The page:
“When I revisit a first draft, I think about how I might best convey the feeling of the song. Then how do I best translate that feeling on stage? That might mean committing to playing the song acoustic and by myself. Or it might mean I’ll need the full band behind me. It might mean writing the hook in a way that there’s space for a repeat-after-me section in the performance. Or including some ‘ooohs’ that are easy to sing along to. This can be a helpful exercise for me when double-checking the structure and lyrics of a song.”
What’s next for you?
“I’ve been working for quite some time on getting a whole bunch of songs ready to share. I hope to have an album out by the end of the year! I’m currently doing my best to create meaningful content that can reach new audiences through social media and beyond in hopes of building the community we’ve begun, while also connecting more intentionally with the folks who have been along for the ride for a while. By doing that, I hope to hit the road with some must-have merch within the next year or two to sing these songs in person with the people who most resonate with them.”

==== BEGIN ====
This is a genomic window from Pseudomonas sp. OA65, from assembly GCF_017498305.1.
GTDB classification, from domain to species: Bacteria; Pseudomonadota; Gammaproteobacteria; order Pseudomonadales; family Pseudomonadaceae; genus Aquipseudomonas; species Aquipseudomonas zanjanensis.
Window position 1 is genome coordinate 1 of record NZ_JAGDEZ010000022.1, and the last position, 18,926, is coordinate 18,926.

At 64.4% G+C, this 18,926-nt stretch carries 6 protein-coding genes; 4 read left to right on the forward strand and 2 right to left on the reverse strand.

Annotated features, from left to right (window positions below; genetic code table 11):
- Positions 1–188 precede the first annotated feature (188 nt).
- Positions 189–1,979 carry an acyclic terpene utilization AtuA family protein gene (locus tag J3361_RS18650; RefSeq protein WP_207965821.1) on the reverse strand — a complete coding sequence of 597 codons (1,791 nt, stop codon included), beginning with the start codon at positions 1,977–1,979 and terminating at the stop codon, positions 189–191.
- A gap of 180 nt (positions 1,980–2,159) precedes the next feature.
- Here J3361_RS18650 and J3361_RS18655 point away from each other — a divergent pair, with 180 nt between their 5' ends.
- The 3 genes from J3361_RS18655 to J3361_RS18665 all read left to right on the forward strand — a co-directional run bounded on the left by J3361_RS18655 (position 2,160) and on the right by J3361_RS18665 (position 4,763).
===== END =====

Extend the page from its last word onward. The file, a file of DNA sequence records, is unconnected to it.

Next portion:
Do you have anything you’d like to tell any fans reading right now?
“As Jon Batiste said, ‘a song is made to find a person when they need it the most.’ I sure hope these songs that I’ve got up my sleeve find you. If you’re interested, I’d love to invite you to join me along the journey. Whether you’d like to connect casually through your favourite social media platform, follow me on your favourite listening platform, or get updates from me by subscribing to my website, there are lots of ways that we can keep in touch. That will make it easier for the music to find you. I also know that I could certainly use all the help that I can get along the way. I’ll see you down the road!”